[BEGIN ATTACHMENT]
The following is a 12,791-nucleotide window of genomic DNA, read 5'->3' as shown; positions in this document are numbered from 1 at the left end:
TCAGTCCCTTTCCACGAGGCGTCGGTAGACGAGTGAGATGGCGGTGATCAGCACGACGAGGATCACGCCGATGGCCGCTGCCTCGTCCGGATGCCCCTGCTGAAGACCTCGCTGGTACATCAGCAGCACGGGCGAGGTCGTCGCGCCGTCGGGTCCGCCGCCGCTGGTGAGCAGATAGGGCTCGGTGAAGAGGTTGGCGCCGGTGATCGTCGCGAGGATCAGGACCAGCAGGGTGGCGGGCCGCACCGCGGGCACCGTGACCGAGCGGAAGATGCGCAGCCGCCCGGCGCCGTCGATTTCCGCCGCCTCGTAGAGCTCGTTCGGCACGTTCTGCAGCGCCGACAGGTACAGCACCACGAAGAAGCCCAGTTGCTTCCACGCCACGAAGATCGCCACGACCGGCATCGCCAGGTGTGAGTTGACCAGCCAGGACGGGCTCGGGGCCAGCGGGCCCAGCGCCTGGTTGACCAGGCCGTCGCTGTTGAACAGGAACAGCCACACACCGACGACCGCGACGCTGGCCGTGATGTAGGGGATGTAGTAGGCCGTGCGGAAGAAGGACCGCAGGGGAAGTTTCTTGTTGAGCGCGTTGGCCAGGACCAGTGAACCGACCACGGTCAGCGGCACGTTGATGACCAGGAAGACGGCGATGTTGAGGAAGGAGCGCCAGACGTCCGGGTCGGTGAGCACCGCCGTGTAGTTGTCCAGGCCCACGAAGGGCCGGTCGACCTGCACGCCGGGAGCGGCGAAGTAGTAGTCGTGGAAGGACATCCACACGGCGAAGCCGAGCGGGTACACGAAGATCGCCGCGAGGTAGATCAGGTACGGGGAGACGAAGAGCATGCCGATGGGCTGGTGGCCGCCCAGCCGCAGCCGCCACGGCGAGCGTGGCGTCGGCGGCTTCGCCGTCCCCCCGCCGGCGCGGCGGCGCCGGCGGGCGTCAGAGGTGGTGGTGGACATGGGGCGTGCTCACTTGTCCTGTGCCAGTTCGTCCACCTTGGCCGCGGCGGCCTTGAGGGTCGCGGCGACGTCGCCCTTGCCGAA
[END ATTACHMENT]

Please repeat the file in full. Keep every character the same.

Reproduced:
The following is a 12,791-nucleotide window of genomic DNA, read 5'->3' as shown; positions in this document are numbered from 1 at the left end:
TCAGTCCCTTTCCACGAGGCGTCGGTAGACGAGTGAGATGGCGGTGATCAGCACGACGAGGATCACGCCGATGGCCGCTGCCTCGTCCGGATGCCCCTGCTGAAGACCTCGCTGGTACATCAGCAGCACGGGCGAGGTCGTCGCGCCGTCGGGTCCGCCGCCGCTGGTGAGCAGATAGGGCTCGGTGAAGAGGTTGGCGCCGGTGATCGTCGCGAGGATCAGGACCAGCAGGGTGGCGGGCCGCACCGCGGGCACCGTGACCGAGCGGAAGATGCGCAGCCGCCCGGCGCCGTCGATTTCCGCCGCCTCGTAGAGCTCGTTCGGCACGTTCTGCAGCGCCGACAGGTACAGCACCACGAAGAAGCCCAGTTGCTTCCACGCCACGAAGATCGCCACGACCGGCATCGCCAGGTGTGAGTTGACCAGCCAGGACGGGCTCGGGGCCAGCGGGCCCAGCGCCTGGTTGACCAGGCCGTCGCTGTTGAACAGGAACAGCCACACACCGACGACCGCGACGCTGGCCGTGATGTAGGGGATGTAGTAGGCCGTGCGGAAGAAGGACCGCAGGGGAAGTTTCTTGTTGAGCGCGTTGGCCAGGACCAGTGAACCGACCACGGTCAGCGGCACGTTGATGACCAGGAAGACGGCGATGTTGAGGAAGGAGCGCCAGACGTCCGGGTCGGTGAGCACCGCCGTGTAGTTGTCCAGGCCCACGAAGGGCCGGTCGACCTGCACGCCGGGAGCGGCGAAGTAGTAGTCGTGGAAGGACATCCACACGGCGAAGCCGAGCGGGTACACGAAGATCGCCGCGAGGTAGATCAGGTACGGGGAGACGAAGAGCATGCCGATGGGCTGGTGGCCGCCCAGCCGCAGCCGCCACGGCGAGCGTGGCGTCGGCGGCTTCGCCGTCCCCCCGCCGGCGCGGCGGCGCCGGCGGGCGTCAGAGGTGGTGGTGGACATGGGGCGTGCTCACTTGTCCTGTGCCAGTTCGTCCACCTTGGCCGCGGCGGCCTTGAGGGTCGCGGCGACGTCGCCCTTGCCGAA